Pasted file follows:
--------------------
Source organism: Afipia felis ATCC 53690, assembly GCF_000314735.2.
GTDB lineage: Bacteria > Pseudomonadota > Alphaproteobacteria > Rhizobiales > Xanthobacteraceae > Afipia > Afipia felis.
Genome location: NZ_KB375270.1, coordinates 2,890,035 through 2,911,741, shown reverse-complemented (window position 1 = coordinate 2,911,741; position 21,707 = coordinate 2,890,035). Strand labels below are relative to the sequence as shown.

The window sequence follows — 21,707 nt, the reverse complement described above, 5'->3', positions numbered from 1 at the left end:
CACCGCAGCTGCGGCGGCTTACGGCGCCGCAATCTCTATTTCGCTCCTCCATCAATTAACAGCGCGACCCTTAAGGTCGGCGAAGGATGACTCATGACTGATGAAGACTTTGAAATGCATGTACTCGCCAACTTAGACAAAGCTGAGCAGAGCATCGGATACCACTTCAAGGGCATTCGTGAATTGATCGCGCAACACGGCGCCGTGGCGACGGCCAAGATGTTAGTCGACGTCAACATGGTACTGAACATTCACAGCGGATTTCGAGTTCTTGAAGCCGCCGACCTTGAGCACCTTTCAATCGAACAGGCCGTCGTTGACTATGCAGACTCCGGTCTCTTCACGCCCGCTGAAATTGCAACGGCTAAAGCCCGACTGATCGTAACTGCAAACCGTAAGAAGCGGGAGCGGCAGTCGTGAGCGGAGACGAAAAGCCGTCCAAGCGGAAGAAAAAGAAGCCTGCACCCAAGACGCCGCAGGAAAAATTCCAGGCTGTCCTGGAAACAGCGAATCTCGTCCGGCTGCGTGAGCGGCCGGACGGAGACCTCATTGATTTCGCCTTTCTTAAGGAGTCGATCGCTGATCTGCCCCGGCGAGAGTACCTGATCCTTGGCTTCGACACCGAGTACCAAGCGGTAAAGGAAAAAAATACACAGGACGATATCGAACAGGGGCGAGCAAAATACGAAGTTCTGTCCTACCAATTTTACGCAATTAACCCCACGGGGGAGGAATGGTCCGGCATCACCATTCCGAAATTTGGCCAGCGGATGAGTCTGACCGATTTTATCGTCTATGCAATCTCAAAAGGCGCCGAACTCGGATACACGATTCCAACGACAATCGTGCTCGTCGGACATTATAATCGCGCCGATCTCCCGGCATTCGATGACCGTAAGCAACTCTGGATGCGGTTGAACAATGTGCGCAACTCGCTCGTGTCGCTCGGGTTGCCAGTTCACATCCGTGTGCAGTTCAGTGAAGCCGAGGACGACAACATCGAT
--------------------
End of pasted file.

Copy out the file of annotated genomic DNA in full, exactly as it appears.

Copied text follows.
Source organism: Afipia felis ATCC 53690, assembly GCF_000314735.2.
GTDB lineage: Bacteria > Pseudomonadota > Alphaproteobacteria > Rhizobiales > Xanthobacteraceae > Afipia > Afipia felis.
Genome location: NZ_KB375270.1, coordinates 2,890,035 through 2,911,741, shown reverse-complemented (window position 1 = coordinate 2,911,741; position 21,707 = coordinate 2,890,035). Strand labels below are relative to the sequence as shown.

The window sequence follows — 21,707 nt, the reverse complement described above, 5'->3', positions numbered from 1 at the left end:
CACCGCAGCTGCGGCGGCTTACGGCGCCGCAATCTCTATTTCGCTCCTCCATCAATTAACAGCGCGACCCTTAAGGTCGGCGAAGGATGACTCATGACTGATGAAGACTTTGAAATGCATGTACTCGCCAACTTAGACAAAGCTGAGCAGAGCATCGGATACCACTTCAAGGGCATTCGTGAATTGATCGCGCAACACGGCGCCGTGGCGACGGCCAAGATGTTAGTCGACGTCAACATGGTACTGAACATTCACAGCGGATTTCGAGTTCTTGAAGCCGCCGACCTTGAGCACCTTTCAATCGAACAGGCCGTCGTTGACTATGCAGACTCCGGTCTCTTCACGCCCGCTGAAATTGCAACGGCTAAAGCCCGACTGATCGTAACTGCAAACCGTAAGAAGCGGGAGCGGCAGTCGTGAGCGGAGACGAAAAGCCGTCCAAGCGGAAGAAAAAGAAGCCTGCACCCAAGACGCCGCAGGAAAAATTCCAGGCTGTCCTGGAAACAGCGAATCTCGTCCGGCTGCGTGAGCGGCCGGACGGAGACCTCATTGATTTCGCCTTTCTTAAGGAGTCGATCGCTGATCTGCCCCGGCGAGAGTACCTGATCCTTGGCTTCGACACCGAGTACCAAGCGGTAAAGGAAAAAAATACACAGGACGATATCGAACAGGGGCGAGCAAAATACGAAGTTCTGTCCTACCAATTTTACGCAATTAACCCCACGGGGGAGGAATGGTCCGGCATCACCATTCCGAAATTTGGCCAGCGGATGAGTCTGACCGATTTTATCGTCTATGCAATCTCAAAAGGCGCCGAACTCGGATACACGATTCCAACGACAATCGTGCTCGTCGGACATTATAATCGCGCCGATCTCCCGGCATTCGATGACCGTAAGCAACTCTGGATGCGGTTGAACAATGTGCGCAACTCGCTCGTGTCGCTCGGGTTGCCAGTTCACATCCGTGTGCAGTTCAGTGAAGCCGAGGACGACAACATCGAT